BRISTOL, Tenn. — Darrell Wallace Jr. endured the range of emotions Monday at Bristol Motor Speedway, from leading laps to being lapped.
Wallace led laps 375-380, the first laps he led in his 12-race NASCAR Cup Series career and the first laps led by an African-American driver since Wendell Scott won in Jacksonville (Florida) in December 1963, but the handling of his car went away. He settled for a 16th-place finish, one lap down, in the Food City 500.
The 24-year-old Wallace, a rookie on the NASCAR Cup Series circuit driving for Richard Petty Motorsports, sat in his car for a moment after the race.
“[The car] was on rails, and then all of a sudden, it was like a kick in the teeth,” Wallace said. “That was just the look of dejection, devastated, everything that relates to that.”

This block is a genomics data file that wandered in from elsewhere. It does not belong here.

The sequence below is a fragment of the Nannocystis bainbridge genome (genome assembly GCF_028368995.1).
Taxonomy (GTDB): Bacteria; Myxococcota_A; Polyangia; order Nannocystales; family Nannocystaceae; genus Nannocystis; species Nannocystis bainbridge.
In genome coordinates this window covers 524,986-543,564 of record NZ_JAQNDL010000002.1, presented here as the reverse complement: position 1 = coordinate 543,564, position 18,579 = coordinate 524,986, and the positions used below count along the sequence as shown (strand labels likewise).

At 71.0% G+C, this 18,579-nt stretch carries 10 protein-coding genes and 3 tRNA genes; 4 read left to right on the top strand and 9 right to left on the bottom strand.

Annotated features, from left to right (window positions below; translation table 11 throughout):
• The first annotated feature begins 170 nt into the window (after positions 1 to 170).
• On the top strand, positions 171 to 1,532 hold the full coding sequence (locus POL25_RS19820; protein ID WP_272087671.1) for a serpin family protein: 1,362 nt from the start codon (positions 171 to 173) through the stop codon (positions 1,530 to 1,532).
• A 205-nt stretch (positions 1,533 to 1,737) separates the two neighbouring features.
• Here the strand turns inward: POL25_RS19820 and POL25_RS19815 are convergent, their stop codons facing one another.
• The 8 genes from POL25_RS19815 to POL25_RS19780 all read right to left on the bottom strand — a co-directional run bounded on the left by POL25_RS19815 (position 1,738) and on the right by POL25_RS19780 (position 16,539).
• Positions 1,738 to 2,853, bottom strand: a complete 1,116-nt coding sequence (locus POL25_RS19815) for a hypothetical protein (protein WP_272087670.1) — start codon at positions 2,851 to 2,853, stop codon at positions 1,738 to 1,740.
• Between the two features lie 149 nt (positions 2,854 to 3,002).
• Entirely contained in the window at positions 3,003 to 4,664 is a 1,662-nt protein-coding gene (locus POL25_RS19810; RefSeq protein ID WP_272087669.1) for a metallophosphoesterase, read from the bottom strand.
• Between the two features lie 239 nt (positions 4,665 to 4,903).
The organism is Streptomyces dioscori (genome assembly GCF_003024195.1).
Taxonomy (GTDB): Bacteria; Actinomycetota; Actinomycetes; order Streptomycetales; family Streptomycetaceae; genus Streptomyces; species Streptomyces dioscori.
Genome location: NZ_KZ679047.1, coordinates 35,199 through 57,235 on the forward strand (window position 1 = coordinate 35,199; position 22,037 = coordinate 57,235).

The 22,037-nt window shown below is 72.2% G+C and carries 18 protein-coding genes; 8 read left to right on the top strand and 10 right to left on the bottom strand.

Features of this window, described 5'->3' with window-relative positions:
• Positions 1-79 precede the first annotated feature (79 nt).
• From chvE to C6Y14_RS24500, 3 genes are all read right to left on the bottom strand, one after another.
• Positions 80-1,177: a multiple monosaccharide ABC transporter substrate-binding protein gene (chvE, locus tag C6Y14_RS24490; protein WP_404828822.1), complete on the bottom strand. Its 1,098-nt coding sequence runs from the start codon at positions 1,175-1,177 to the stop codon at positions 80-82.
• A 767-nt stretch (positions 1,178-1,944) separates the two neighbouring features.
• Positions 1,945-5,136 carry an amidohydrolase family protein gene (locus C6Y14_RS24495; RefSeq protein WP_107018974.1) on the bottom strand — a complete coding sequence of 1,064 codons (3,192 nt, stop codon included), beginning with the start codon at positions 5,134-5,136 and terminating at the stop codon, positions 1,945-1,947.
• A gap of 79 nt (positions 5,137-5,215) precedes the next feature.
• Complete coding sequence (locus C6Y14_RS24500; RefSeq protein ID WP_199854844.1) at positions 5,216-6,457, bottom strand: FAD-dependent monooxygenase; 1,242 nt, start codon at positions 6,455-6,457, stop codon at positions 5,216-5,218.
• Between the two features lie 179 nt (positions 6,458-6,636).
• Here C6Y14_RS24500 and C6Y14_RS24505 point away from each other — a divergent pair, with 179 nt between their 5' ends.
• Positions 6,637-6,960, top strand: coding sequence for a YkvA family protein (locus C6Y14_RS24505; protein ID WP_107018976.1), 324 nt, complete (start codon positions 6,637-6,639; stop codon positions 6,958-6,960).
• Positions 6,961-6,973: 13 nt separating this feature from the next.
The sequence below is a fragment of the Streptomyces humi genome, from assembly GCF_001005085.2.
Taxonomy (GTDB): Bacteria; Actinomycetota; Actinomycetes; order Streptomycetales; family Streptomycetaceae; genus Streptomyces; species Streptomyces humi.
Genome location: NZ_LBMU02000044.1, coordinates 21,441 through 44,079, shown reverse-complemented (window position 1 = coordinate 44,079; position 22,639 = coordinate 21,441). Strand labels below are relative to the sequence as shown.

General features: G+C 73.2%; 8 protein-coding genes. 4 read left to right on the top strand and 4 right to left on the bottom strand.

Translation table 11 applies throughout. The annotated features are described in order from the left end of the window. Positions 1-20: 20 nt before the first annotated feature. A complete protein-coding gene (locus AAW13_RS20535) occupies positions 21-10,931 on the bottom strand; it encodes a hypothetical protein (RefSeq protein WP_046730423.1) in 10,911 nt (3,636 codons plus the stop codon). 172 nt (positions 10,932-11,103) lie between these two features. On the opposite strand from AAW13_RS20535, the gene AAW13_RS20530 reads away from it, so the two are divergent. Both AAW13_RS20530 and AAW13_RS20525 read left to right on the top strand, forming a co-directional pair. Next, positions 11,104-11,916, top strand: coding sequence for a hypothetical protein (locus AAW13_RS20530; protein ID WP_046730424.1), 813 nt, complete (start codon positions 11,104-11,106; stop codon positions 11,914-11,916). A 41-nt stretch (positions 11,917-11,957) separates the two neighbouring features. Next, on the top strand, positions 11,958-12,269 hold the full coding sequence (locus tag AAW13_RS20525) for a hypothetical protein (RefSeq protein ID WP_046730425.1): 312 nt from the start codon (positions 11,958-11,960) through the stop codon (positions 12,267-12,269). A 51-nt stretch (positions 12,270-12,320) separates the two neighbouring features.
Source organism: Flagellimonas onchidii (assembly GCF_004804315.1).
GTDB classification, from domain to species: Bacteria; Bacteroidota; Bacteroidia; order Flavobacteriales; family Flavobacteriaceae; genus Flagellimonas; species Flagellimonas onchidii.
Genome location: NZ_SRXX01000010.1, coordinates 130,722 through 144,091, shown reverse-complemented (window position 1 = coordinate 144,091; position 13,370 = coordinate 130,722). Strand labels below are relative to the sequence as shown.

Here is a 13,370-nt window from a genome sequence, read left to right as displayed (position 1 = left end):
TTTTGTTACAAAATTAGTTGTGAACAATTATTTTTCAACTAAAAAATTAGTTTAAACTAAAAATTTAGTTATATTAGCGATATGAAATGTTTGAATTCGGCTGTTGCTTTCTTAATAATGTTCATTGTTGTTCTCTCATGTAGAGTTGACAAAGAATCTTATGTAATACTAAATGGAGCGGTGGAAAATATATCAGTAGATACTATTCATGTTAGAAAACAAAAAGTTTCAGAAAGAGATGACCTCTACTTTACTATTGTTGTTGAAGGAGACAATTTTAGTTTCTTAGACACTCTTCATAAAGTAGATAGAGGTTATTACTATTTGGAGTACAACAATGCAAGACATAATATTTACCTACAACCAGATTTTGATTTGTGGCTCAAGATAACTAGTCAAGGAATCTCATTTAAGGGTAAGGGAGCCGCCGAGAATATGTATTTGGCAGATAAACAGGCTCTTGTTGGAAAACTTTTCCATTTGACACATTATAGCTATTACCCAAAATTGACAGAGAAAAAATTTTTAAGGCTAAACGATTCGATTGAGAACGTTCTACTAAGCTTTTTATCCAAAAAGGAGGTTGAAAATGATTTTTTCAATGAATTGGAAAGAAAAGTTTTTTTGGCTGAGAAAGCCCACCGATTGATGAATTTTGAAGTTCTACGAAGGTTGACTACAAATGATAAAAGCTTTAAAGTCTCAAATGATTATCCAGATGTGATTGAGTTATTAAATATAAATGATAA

Wallace sits 21st in the NASCAR Cup standings and has posted two top-10s this year: a second-place finish in the Daytona 500 to open the year and an eighth-place finish last week at Texas.
“We fired off like a freaking badass and got our way up to 10th [by lap 250] … and got up to the lead,” Wallace said. “I was as surprised as anybody. [I’m] going through the emotions. … You could be good for a second, and then the next second you are not, but [we have] awesome takeaways.
“The momentum is still here. I’m just dejected because I’m scratching my head on where in the hell we went wrong. I don’t think we did anything wrong. I guess that is big-time auto racing, but it was a good day.”
Wallace is the eighth African-American driver in the NASCAR Cup Series and the first full-time African-American driver since Scott, who retired in 1973. Between then and Wallace’s Cup debut in 2017, four African-American drivers combined for eight starts in the series.